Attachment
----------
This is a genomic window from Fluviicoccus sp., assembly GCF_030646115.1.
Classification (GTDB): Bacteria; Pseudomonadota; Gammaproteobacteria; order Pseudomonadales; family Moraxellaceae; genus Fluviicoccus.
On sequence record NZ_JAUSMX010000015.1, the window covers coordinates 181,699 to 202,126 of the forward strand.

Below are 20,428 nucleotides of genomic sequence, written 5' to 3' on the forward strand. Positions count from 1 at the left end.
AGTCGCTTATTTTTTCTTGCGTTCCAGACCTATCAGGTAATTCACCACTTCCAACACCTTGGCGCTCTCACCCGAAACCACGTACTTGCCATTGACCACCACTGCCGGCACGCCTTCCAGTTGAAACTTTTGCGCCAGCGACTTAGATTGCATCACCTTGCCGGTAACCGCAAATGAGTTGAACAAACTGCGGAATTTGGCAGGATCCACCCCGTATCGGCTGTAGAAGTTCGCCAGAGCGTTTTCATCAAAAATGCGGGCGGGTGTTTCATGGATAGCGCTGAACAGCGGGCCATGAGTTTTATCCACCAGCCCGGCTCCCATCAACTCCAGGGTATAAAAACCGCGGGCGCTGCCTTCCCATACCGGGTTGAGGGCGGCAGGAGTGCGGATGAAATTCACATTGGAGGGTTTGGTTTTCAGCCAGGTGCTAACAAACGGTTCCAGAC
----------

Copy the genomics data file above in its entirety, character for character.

This is a genomic window from Fluviicoccus sp., assembly GCF_030646115.1.
Classification (GTDB): Bacteria; Pseudomonadota; Gammaproteobacteria; order Pseudomonadales; family Moraxellaceae; genus Fluviicoccus.
On sequence record NZ_JAUSMX010000015.1, the window covers coordinates 181,699 to 202,126 of the forward strand.

Below are 20,428 nucleotides of genomic sequence, written 5' to 3' on the forward strand. Positions count from 1 at the left end.
AGTCGCTTATTTTTTCTTGCGTTCCAGACCTATCAGGTAATTCACCACTTCCAACACCTTGGCGCTCTCACCCGAAACCACGTACTTGCCATTGACCACCACTGCCGGCACGCCTTCCAGTTGAAACTTTTGCGCCAGCGACTTAGATTGCATCACCTTGCCGGTAACCGCAAATGAGTTGAACAAACTGCGGAATTTGGCAGGATCCACCCCGTATCGGCTGTAGAAGTTCGCCAGAGCGTTTTCATCAAAAATGCGGGCGGGTGTTTCATGGATAGCGCTGAACAGCGGGCCATGAGTTTTATCCACCAGCCCGGCTCCCATCAACTCCAGGGTATAAAAACCGCGGGCGCTGCCTTCCCATACCGGGTTGAGGGCGGCAGGAGTGCGGATGAAATTCACATTGGAGGGTTTGGTTTTCAGCCAGGTGCTAACAAACGGTTCCAGAC